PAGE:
The Chicago Council’s new campaign, “Healthy Food for a Healthy World,” aims to build awareness about the important role food can play in promoting health and alleviating malnutrition. We will publish one blog post each week exploring these issues, and the series will culminate in the release of a new Chicago Council report at the Global Food Security Symposium 2015 on April 16. Look for a new post each Wednesday, join the discussion using #globalag, and tune in to the Symposium live steam on April 16.
By Roger Thurow, Senior Fellow, Global Agriculture and Food, The Chicago Council on Global Affairs
The link between nutrition and health spans the entire life cycle. It begins, and is perhaps most critical, in the 1,000 days from a woman’s pregnancy to the second birthday of her child when proper nutrition is particularly important for the physical and cognitive development of the baby. During this time, the child’s immune system is strengthened, a pattern of healthy growth is set and the body’s relationship to food is established. It is also the time when stunting begins or when the conditions for obesity are set – the emerging “double burden” of malnutrition -- and when predispositions to chronic illnesses such as diabetes and heart disease are established.
It seems obvious, this link between nutrition and health. But for too long in too many places, nutrition was relegated to the back waters of the Ministry of Health and dismissed as an afterthought in international development.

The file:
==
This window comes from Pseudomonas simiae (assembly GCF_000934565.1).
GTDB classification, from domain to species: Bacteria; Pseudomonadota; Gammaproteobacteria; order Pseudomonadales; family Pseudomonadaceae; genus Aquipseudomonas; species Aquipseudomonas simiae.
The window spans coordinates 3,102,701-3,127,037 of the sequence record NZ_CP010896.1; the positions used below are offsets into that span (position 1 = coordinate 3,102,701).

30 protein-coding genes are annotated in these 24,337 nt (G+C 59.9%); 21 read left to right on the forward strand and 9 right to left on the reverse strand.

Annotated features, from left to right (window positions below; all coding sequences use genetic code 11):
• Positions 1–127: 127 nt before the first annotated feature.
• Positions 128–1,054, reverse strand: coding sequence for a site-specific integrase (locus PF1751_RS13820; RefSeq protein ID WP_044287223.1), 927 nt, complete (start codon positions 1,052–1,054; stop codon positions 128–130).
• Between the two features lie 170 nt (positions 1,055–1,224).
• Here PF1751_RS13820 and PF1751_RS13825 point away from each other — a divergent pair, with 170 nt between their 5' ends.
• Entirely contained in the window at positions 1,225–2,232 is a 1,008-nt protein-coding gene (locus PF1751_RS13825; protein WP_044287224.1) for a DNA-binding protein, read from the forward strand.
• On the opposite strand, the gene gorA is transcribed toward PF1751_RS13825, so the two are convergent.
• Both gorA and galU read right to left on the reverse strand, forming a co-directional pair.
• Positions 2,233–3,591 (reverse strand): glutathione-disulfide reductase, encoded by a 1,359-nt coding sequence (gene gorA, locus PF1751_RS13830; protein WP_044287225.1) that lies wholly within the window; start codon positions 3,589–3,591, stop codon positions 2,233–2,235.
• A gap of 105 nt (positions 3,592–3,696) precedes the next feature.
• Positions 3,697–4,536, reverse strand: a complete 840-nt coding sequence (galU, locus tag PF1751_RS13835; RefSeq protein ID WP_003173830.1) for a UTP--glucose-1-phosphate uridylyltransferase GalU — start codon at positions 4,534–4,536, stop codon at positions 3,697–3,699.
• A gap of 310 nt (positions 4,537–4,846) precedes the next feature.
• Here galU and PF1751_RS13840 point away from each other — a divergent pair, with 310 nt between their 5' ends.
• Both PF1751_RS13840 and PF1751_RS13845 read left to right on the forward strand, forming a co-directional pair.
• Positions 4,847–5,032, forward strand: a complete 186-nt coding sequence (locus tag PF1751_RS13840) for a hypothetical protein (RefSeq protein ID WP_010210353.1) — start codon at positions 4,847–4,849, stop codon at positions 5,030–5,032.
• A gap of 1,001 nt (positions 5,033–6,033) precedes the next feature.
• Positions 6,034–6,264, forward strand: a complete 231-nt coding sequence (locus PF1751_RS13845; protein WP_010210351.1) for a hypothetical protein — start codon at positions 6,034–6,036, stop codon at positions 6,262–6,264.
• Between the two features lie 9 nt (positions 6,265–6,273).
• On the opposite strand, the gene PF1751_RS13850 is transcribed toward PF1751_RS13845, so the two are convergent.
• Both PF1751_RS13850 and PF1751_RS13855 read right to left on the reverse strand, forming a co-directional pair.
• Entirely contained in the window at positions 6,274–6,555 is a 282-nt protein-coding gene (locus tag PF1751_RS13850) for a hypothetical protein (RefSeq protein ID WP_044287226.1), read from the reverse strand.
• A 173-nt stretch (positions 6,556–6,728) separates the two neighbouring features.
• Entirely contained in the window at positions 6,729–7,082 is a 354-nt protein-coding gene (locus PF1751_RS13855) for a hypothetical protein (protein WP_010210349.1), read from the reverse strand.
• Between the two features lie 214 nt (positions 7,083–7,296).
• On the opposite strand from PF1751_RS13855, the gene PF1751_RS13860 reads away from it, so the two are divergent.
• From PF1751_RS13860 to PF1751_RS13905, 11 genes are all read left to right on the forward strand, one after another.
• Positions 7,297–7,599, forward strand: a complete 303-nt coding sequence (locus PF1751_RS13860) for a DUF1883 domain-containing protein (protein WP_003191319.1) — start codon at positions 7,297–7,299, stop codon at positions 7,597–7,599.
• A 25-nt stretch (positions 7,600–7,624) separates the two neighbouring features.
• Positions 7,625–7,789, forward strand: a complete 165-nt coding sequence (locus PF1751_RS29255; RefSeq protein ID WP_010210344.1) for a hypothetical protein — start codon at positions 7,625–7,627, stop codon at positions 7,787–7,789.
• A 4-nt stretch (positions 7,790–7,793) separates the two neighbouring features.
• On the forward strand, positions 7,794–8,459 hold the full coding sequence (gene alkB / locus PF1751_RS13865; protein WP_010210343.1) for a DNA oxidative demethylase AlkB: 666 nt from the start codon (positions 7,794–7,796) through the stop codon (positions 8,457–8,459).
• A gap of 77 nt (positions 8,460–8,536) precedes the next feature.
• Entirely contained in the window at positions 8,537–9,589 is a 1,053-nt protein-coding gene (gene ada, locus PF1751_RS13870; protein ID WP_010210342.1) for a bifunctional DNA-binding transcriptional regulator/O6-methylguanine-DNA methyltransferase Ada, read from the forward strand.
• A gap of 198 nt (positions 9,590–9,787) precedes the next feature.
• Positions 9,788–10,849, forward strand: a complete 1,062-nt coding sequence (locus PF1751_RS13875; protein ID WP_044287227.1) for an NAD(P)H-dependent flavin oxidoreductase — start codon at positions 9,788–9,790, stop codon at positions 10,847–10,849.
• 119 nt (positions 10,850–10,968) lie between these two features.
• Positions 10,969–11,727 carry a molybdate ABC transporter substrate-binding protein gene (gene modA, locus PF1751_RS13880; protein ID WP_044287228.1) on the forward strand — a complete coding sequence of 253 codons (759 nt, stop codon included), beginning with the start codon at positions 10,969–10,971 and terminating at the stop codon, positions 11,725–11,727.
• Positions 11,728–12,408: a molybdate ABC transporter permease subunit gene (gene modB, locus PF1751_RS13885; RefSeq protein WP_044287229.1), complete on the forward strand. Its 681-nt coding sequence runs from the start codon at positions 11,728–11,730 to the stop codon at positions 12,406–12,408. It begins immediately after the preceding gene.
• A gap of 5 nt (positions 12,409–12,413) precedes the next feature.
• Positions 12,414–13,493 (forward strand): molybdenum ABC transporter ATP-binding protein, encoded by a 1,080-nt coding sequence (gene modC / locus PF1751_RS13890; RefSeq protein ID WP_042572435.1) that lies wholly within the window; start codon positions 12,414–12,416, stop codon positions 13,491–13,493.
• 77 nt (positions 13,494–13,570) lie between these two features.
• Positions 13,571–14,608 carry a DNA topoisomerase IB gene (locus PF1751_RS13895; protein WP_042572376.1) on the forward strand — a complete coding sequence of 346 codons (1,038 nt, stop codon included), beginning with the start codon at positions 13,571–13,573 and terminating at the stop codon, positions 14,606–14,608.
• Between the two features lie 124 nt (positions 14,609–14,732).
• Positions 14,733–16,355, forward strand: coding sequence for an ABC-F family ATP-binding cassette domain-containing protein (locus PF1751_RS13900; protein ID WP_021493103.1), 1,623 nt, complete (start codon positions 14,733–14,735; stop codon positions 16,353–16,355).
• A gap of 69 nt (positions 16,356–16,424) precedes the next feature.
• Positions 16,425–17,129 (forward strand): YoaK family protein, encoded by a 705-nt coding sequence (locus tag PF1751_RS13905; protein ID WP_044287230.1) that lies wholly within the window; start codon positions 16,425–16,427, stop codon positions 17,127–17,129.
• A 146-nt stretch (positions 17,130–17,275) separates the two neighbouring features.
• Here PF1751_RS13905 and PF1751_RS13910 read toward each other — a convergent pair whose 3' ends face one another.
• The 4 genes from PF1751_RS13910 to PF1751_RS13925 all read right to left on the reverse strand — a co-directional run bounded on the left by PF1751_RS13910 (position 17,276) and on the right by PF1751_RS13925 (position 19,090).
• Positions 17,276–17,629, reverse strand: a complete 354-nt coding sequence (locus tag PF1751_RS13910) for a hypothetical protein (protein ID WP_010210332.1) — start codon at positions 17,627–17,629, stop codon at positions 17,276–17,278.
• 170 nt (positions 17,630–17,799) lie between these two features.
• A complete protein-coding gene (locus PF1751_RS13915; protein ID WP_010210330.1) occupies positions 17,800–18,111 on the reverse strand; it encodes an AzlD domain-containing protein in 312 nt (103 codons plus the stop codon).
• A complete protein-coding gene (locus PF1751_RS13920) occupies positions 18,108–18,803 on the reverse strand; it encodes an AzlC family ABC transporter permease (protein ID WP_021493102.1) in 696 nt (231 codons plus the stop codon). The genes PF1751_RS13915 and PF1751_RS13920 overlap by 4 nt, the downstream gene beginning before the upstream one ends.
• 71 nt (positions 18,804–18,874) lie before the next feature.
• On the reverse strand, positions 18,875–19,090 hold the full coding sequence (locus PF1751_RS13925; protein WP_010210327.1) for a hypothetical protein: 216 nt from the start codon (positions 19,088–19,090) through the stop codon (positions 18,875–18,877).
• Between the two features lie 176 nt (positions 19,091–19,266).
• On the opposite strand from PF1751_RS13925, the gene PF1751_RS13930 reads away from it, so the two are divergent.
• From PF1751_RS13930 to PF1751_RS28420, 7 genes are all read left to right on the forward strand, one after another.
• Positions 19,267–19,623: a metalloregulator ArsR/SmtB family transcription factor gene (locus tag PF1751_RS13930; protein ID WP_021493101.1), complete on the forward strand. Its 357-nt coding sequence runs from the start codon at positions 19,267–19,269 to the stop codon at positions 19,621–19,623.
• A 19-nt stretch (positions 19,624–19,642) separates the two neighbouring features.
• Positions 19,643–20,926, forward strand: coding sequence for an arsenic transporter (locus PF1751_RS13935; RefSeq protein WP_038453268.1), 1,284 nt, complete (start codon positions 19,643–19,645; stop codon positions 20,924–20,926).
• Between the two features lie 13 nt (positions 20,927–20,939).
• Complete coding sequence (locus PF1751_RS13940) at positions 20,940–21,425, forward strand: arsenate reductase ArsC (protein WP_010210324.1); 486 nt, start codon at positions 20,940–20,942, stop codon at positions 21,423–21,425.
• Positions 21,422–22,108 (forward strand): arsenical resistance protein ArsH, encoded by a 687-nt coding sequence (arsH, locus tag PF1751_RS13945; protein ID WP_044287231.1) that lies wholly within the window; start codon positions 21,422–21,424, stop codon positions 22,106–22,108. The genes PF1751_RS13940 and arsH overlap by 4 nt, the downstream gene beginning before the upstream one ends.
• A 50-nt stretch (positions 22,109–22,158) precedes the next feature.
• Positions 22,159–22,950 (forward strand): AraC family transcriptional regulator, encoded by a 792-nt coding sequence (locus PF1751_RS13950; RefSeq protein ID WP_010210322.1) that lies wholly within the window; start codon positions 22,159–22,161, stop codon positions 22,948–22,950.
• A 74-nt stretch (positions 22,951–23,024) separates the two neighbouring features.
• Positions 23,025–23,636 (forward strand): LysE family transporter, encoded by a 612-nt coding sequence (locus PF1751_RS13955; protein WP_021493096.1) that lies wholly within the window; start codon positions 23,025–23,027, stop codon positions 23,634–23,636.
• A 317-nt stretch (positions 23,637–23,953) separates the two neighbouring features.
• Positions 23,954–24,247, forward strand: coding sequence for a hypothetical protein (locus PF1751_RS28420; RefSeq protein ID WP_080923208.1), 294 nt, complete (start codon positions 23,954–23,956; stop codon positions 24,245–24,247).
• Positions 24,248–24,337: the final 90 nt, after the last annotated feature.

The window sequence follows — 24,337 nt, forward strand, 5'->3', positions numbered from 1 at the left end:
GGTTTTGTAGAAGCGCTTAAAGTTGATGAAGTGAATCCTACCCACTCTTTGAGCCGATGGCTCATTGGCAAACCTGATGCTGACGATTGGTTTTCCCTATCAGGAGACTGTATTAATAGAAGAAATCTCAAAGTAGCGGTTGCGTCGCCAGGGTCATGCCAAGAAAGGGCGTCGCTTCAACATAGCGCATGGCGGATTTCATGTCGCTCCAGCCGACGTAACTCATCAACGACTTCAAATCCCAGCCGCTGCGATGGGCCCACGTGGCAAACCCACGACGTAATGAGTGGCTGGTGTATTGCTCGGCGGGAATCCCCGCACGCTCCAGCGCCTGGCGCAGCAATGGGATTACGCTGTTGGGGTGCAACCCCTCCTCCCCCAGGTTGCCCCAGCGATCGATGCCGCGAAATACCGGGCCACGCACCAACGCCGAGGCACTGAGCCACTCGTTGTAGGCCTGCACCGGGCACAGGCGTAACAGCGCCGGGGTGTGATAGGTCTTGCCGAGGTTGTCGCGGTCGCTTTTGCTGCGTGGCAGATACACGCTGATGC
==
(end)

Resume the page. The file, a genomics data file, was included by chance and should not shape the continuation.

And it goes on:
It took a major health crisis – the explosion of the HIV/AIDS epidemic in Africa–to bring nutrition to center stage. As the desperately needed medicine finally began flowing into Africa–aided greatly by President George W. Bush’s Emergency Plan for AIDS Relief (PEPFAR) launched in 2003–doctors on the frontline discovered that the drugs didn’t work so effectively in malnourished bodies.The realization spread that food and nutrients were also vital medicines. Many hospitals and health clinics began growing their own food; doctors became farmers; drugs were dispensed as well as vegetables.
One development worker told me back then: “Funding the AIDS medicine with no thought to food and nutrition is a little like paying a fortune to fix a car but not setting aside money to buy gas.”
And President Bush himself received a piece of African bush wisdom from health ministers on the continent. In a letter to the White House in May 2005, they thanked the President for his $15 billion AIDS program, but warned it could be largely squandered if there wasn’t an equal amount invested in agriculture, food and nutrition. Giving AIDS medicine to a malnourished patient, they told the President, “is like washing your hands and then drying them in the dirt.”
It’s the best explanation I’ve heard of how health and nutrition indeed go hand-in-hand.
Read previous posts in the Healthy Food for a Healthy World blog series: